I've recently learned about the Generalized Mean as an abstraction of the many different means, includeing the Geometric, Arithmetic, and Harmonic means, as well as others.

It is my understanding that different means are more meaningful for different data sets, as far as providing the true Measure of Central Tendency.

My question is this: Is there a way to use the Generalized mean as a continuous (or discrete) function in it's variable $p$ - working with the same data set for all $p$ values of course, and from the output of that function, determine which value of $p$ would provide the best Measure of Central Tendency?

(I should add that if anyone has anything to add about the even more abstracted Generalized f-mean as it relates to this question that would be much welcomed as well)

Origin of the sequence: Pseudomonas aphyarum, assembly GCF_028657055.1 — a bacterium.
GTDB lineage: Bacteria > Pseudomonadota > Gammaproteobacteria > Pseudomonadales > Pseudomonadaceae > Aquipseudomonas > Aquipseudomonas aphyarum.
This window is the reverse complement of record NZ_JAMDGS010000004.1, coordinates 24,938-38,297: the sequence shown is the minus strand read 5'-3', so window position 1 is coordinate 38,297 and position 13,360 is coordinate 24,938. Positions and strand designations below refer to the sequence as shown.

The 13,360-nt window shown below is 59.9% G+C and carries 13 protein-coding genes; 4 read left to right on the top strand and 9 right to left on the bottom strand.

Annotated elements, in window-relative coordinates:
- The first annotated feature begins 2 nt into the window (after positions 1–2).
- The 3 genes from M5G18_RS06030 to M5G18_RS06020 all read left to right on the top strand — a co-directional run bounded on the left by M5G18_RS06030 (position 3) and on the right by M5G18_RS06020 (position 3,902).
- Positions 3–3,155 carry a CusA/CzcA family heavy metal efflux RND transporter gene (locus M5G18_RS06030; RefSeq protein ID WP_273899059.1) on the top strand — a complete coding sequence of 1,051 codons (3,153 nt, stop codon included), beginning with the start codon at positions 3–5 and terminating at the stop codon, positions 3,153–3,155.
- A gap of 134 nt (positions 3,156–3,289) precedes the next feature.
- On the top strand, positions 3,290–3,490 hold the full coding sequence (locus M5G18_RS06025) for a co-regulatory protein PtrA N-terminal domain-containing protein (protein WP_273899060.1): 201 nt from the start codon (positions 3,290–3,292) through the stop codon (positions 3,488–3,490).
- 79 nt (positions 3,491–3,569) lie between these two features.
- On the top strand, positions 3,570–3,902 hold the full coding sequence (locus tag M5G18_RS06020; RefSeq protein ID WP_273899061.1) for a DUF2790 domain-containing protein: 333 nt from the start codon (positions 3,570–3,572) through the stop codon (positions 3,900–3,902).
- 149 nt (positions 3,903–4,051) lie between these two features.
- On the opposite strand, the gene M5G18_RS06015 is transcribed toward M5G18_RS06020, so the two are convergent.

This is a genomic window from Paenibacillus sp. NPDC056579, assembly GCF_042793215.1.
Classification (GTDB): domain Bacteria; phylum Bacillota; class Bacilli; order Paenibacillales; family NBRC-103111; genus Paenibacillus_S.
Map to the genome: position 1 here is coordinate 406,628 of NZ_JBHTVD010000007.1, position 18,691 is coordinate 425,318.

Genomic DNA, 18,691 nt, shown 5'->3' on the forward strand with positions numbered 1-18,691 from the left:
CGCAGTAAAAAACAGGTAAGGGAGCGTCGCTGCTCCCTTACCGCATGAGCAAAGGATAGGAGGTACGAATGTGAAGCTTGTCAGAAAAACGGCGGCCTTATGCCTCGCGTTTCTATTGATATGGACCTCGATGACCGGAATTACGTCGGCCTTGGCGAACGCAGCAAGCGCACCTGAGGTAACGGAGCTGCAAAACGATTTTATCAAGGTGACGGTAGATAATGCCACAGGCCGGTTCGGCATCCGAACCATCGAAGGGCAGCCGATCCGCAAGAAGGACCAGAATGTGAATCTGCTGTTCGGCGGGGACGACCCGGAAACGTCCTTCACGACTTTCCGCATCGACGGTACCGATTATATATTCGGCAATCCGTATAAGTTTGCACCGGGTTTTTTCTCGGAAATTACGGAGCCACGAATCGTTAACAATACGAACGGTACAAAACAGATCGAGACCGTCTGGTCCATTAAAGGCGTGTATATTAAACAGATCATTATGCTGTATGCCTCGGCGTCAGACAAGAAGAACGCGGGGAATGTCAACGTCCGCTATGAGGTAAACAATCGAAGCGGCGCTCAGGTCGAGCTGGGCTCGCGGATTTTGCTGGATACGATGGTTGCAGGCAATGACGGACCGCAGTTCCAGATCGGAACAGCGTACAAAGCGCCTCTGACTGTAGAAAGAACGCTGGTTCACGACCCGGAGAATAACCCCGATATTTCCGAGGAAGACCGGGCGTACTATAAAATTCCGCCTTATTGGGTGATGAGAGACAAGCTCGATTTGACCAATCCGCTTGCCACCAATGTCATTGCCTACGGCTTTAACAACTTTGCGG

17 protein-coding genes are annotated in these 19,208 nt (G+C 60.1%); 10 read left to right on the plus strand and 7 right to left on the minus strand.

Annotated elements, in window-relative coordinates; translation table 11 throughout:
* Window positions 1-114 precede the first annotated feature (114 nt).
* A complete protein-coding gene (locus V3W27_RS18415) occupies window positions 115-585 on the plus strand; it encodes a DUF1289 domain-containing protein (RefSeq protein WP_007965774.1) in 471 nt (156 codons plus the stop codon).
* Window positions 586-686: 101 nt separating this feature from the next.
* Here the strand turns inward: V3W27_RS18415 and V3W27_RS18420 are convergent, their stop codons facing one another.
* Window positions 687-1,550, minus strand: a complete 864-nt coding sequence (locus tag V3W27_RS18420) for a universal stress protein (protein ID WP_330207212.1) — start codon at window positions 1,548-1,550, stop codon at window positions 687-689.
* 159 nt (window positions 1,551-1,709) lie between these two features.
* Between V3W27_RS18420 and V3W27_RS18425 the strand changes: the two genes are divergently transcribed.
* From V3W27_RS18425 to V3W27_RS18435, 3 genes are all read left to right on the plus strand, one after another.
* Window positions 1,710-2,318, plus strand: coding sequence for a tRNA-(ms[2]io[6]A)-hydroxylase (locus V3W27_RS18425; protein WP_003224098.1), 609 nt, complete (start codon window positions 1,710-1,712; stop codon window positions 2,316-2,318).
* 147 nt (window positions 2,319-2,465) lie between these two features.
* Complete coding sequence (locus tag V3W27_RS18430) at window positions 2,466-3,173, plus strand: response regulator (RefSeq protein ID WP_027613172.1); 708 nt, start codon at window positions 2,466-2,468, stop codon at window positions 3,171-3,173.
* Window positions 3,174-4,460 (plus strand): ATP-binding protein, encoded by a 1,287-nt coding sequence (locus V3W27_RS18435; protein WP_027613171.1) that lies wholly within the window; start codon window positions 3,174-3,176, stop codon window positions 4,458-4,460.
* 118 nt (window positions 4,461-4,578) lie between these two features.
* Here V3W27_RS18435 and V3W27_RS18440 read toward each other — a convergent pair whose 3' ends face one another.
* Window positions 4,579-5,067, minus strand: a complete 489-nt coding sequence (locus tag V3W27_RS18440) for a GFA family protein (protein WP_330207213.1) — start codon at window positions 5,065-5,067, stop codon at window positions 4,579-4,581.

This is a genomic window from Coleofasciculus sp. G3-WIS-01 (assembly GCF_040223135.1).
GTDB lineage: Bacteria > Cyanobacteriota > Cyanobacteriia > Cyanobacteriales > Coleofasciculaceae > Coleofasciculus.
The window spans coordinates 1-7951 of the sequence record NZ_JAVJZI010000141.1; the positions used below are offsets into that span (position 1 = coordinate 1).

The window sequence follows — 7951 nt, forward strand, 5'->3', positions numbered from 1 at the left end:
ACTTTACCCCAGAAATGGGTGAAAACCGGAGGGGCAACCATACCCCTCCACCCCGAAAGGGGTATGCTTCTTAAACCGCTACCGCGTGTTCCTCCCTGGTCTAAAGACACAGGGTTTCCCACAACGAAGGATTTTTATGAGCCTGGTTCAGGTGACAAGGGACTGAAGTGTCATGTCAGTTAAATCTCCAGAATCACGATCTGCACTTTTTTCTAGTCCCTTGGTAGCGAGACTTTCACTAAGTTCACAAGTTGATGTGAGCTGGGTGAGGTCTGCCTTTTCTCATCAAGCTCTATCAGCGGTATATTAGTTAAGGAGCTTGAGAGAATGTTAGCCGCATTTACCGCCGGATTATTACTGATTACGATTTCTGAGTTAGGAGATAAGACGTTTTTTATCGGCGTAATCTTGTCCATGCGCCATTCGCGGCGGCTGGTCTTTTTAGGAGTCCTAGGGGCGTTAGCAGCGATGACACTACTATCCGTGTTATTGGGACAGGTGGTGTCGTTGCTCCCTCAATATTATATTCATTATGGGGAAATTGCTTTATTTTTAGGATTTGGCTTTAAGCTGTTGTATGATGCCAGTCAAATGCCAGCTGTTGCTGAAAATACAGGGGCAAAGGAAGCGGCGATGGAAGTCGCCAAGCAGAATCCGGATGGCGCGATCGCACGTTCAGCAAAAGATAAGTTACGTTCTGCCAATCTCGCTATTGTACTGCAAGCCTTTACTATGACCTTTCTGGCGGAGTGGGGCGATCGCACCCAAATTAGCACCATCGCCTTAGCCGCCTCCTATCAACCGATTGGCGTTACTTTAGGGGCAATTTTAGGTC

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    $\begingroup$ This may not exactly answer your question but it shows relation of generalized mean in statistics statistics4u.com/fundstat_eng/ee_mean_generalized.html $\endgroup$ – Kamster Jul 18 '14 at 20:59
  • $\begingroup$ One problem Im seeing with possibility to finding optimal p to find best measure of central tendency is that sometime the median is best measure of central tendency (especially if skew in data) and there is no p such that it equals the median for generalized mean $\endgroup$ – Kamster Jul 18 '14 at 21:05
  • $\begingroup$ Put possibly if you delved into it maybe there is an asymptotic behavior that makes it good estimate of central tendency $\endgroup$ – Kamster Jul 18 '14 at 21:12

First, if you use $f(x)=x^p$, then the $f$-mean is the same as the $p$-mean.

Second, "the best measure of central tendency" depends on the problem one is trying to solve much more than on the data set (although these aspects are of course related).

Third, a very important measure of central tendency - median - is not included in either generalization.


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